For the past year, Democrats have been mostly united on health care issues, especially in the face of Republican efforts to repeal President Barack Obama’s landmark law. But this week, House Republicans plan to fire their opening salvos against the Independent Payment Advisory Board — an issue on which Democrats are far from united.

Econ Comments                                                                                                             
WSJ | Why Medicare Patients See the Doctor Too Much
Relying on unelected bureaucrats, such as ObamaCare's Independent Payment Advisory Board, to ratchet down Medicare price controls won't control overutilization.
Cato Institute | Health Care Ruling Was "Constitutionally Corrupt"
Perhaps most surprising was Judge Jeffrey Sutton's concurrence upholding the mandate. A former clerk to Justice Antonin Scalia who was appointed to the bench by President George W. Bush, Sutton is considered one of the leading conservative jurists in the country. Many are hailing Sutton's opinion as an admirable example of non-partisan judicial reasoning because of this reputation.


Bloomberg | Fed on Hold Longest Since 1940s
Slower expansion means the Fed is unlikely to tighten credit until June 2012, the longest static period since the government forced the central bank to buy Treasuries during the 1940s.
Market Watch | Oil futures drop as U.S. dollar gains
Crude-oil futures dropped Monday, as a stronger dollar and worries about the strength of the U.S. recovery dampened oil’s investment appeal.
Bloomberg | Gold Gains to Two-Week High as Debt, Growth Concerns Spur Investor Demand
Gold climbed for a fifth day in New York, rising to a two-week high, as concerns over Europe’s debt crisis and slowing economic growth spurred demand for the metal as a protection of wealth.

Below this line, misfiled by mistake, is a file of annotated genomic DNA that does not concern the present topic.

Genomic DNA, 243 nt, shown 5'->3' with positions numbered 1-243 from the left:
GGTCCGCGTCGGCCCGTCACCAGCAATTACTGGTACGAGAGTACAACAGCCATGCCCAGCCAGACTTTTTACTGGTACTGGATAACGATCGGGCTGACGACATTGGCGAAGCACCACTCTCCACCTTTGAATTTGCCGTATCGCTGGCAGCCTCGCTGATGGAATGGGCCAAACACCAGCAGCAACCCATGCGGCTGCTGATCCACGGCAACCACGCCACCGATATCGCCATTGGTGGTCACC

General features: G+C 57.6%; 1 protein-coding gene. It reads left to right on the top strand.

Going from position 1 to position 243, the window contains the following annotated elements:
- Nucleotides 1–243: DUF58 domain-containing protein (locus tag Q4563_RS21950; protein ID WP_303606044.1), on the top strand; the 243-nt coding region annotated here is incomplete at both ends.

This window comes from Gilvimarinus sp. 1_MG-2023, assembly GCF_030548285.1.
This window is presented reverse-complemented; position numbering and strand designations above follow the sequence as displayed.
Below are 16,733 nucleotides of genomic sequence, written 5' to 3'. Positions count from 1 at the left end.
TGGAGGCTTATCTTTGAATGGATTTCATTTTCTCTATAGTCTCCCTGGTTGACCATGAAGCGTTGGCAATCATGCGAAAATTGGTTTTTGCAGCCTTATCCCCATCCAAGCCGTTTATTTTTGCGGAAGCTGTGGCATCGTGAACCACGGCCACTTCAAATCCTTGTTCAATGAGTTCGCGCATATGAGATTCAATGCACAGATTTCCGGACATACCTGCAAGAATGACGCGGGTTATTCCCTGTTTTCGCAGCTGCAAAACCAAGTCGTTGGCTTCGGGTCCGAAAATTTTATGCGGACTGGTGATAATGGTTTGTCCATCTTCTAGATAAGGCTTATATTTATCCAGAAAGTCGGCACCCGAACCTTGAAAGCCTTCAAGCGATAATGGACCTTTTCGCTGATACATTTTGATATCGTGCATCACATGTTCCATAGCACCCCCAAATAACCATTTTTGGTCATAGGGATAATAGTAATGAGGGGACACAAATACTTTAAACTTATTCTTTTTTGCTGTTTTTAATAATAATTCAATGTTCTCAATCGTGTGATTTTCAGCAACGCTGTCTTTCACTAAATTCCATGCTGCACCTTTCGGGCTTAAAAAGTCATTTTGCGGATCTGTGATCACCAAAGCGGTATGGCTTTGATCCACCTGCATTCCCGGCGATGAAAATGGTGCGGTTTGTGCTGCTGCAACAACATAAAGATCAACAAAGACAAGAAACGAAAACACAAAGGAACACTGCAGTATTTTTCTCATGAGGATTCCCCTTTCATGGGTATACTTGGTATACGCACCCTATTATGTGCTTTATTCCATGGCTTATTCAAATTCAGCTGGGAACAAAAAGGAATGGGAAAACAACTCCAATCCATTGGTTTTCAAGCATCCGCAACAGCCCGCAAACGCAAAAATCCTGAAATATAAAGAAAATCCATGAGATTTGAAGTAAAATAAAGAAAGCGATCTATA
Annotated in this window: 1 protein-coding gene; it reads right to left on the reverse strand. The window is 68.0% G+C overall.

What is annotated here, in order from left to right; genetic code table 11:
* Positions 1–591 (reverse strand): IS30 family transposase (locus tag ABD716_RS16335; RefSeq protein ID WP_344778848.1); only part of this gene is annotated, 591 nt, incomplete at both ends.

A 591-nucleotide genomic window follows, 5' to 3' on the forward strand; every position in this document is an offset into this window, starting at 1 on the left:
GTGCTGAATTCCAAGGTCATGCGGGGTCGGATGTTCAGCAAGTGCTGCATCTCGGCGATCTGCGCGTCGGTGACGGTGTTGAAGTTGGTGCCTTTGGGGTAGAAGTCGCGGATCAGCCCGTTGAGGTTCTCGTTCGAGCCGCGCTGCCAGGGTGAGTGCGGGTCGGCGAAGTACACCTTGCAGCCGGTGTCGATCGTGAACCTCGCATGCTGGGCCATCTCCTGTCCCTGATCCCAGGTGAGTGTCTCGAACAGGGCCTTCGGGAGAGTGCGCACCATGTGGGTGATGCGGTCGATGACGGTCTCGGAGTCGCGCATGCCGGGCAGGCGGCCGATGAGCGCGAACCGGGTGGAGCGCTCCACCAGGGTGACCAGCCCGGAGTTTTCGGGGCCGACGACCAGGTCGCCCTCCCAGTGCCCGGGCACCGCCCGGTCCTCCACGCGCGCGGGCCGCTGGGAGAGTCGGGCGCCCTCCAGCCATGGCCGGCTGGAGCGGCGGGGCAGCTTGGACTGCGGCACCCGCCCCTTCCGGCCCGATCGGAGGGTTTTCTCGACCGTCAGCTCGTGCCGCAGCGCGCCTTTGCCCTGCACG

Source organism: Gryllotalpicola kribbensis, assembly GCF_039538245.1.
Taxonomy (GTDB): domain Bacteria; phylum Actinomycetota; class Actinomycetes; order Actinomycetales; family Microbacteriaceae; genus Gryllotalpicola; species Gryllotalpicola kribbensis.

CNN: Money | Pork prices drive Chinese inflation
China's Consumer Price Index -- a broad measure of prices consumers pay for food, housing, clothing and other common expenses -- showed prices rose 6.4% over the last 12 months ending in June, China's National Bureau of Statistics reported Saturday.
Fox News | Talks: Inflation change could cut Social Security
Once considered untouchable, Social Security is now in play in the debt-ceiling negotiations. And that could mean higher income taxes for many U.S. families in addition to shaved benefits for tens of millions of retirees as they age.


WSJ | Little Hiring Seen by Small Business
The U.S. labor market could stay sluggish for a while, with small-business executives reluctant to hire amid the murky economic outlook.
CNN Money | Wages fall in sagging jobs market
Workers made less per week in June than anytime over the past 18 months, when adjusted for inflation.
WSJ | Worries Grow Over Jobs
Stocks Drop as Unemployment Rate Climbs to 9.2%; Private-Sector Hiring Sags.
CNN Money | Health care jobs a bright spot for hiring
As the pace of hiring slows and job opportunities dry up, one industry will remain the rare bright spot in an otherwise dismal job market: health care.